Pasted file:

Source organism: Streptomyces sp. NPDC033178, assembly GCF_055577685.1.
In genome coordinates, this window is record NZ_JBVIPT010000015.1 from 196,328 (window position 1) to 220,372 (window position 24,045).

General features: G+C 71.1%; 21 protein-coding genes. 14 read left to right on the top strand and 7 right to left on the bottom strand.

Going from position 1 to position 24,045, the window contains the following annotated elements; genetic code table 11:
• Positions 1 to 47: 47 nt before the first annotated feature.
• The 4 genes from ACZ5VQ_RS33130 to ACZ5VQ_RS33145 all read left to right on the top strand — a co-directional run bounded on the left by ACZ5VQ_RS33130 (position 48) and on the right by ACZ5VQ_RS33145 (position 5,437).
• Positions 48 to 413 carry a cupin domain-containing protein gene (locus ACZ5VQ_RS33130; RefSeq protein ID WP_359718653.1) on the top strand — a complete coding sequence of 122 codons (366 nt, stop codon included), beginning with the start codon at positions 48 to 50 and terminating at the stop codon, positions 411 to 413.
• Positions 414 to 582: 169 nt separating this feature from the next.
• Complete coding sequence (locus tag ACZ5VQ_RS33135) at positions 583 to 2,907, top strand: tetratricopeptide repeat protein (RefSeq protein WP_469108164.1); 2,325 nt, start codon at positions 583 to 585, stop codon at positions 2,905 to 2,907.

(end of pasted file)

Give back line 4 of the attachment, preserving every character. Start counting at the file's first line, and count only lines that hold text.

Going from position 1 to position 24,045, the window contains the following annotated elements; genetic code table 11: